Israeli startup BioChange has developed a tissue regeneration technology called ReGum that has been shown effective in helping to heal gum disease (periodontitis) in dogs.
ReGum is now commercially available for veterinary use and reportedly is the only product of its kind. A formulation for humans is expected within a few years.
ReGum is a unique scaffold implant that triggers a mechanism of repair and regeneration by the patient’s own cells at the injection site.
The scaffold is based on natural biomaterials designed for standard injection or minimally invasive surgical placement. Over time, the scaffold biologically degrades, leaving behind only autologous, regenerated, healthy tissue.
The product’s success at regenerating gum and bone tissues in nine dogs with naturally occurring periodontitis was reported in the journal Frontiers in Veterinary Science in June by veterinarian Dr. Ana Nemec of the University of Ljubljana in Slovenia, Dr. Jerzy Pawel Gawor of Poland and Peter Strøm of Denmark.
In the study, ReGum was found to be effective and safe with no side effects. The authors noted that it “significantly improved” results from the standard treatment, which is open periodontal therapy.
“Therefore, the use of this implant can be recommended in addition to open periodontal therapy in dogs with advanced periodontitis, considering the careful selection of the patients and teeth that will truly benefit from the treatment. This implant is not only effective and safe but also easy to handle and with a long shelf-life,” they concluded, calling for further studies to be done.
Ishay Attar, BioChange’s founder and CEO, said, “Dr. Nemec’s research began as an important exploration of our regenerative scaffold technology platform and eventually led to remarkable results specifically in periodontal tissue repair.”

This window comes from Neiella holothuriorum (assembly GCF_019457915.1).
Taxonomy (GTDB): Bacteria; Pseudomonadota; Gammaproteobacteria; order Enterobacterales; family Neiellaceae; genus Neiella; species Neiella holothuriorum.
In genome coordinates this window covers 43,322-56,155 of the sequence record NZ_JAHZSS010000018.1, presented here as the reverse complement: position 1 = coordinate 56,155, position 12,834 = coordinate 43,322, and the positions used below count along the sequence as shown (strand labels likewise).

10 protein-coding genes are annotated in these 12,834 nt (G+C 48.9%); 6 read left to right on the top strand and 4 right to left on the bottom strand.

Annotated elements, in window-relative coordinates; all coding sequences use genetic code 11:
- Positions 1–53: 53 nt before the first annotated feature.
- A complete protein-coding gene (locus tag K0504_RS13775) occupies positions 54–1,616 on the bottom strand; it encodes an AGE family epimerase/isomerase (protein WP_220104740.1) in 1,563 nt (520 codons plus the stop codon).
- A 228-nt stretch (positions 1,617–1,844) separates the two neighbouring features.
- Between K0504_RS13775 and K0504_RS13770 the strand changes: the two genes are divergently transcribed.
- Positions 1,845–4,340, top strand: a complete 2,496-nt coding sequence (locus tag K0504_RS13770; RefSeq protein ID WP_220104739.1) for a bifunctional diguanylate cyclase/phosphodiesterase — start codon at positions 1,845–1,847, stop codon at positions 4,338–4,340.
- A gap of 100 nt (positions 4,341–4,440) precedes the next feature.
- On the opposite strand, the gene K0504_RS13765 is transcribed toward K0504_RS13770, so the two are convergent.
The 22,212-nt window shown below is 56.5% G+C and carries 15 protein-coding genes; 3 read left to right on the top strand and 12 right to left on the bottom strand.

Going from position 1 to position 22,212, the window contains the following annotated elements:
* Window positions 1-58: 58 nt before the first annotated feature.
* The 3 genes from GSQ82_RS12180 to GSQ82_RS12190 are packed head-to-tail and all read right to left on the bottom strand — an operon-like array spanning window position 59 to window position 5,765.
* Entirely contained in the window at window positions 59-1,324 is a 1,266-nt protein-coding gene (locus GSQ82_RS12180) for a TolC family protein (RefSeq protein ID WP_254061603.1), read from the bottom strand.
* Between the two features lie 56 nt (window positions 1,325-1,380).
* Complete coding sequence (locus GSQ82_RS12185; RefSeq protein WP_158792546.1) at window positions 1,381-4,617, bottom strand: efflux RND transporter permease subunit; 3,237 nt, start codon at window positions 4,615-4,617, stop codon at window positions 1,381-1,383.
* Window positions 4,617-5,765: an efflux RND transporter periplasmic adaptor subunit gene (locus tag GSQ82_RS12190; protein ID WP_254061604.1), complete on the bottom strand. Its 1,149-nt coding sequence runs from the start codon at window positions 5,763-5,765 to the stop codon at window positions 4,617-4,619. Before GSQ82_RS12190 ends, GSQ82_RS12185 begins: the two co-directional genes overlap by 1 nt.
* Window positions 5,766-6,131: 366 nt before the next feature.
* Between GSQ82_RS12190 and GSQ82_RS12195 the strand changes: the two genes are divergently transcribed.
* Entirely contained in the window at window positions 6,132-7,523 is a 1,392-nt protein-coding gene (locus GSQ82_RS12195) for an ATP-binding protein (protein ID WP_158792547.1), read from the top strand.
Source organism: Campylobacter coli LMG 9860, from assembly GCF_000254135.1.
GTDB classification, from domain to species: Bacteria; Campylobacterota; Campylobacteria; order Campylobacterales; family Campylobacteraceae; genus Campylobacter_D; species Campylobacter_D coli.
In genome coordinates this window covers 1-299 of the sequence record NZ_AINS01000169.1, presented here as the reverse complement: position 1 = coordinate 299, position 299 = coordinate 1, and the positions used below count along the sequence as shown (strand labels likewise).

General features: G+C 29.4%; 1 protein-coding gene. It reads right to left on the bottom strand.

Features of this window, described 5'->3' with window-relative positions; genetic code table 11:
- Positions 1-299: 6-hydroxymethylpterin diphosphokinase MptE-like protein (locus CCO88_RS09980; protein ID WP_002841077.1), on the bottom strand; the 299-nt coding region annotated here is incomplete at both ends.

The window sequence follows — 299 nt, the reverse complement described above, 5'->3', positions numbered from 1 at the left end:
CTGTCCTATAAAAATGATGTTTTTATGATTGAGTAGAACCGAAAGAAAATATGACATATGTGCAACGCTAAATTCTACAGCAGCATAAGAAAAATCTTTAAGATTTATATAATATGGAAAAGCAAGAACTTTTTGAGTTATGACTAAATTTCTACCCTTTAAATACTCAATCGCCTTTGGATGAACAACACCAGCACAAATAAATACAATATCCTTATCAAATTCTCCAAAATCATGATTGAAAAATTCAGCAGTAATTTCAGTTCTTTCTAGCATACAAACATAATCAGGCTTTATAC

Gum disease is common
Periodontal diseases are mainly the result of chronic infections and inflammation of the gums that surround and support the teeth.
In its early stage, called gingivitis, the gums are swollen and red. The more progressive form, periodontitis, causes the gum to pull away from the teeth. The teeth may loosen and fall out, and there can also be bone loss. This degenerative gum disease may even be linked to cardiovascular disease.
Attar, a serial entrepreneur, founded BioChange in 2017 with the vision of restoring body functions and tissues lost with age and degeneration. In the company’s first phase, it developed and brought to market a veterinary product addressing urinary incontinence.
Gum disease was a natural target for the platform technology because it’s so common, affecting pets and 40 percent of adult humans.
Current treatments for advanced periodontitis in humans include surgery to reduce the “pocket” between gums and teeth; soft tissue grafts or bone grafts; guided tissue regeneration using a biocompatible fabric placed between the existing bone and the tooth; and tissue-stimulating protein gels applied to the diseased root.
The dog study was intended to evaluate the safety and efficacy of the BioChange scaffold technology for the treatment of periodontitis in dogs in a clinical setting.
“For vets treating man’s best friend, the implant is easy to use and handle, and the procedure hardly takes any longer than the standard periodontal debridement treatment alone,” said Attar.
Several other products are in BioChange’s pipeline, in development in cooperation with other companies and research institutes internationally, he added.
“The company is now selling products in the veterinary and research markets and is committed to beginning its first clinical study in aesthetic dermatology in 2023,” he said.
Attar, a Technion graduate, previously founded four other medical technology companies including OutSense, which is developing a toilet sensor to transform colorectal cancer screening; and LifeBond, which was acquired in 2020.
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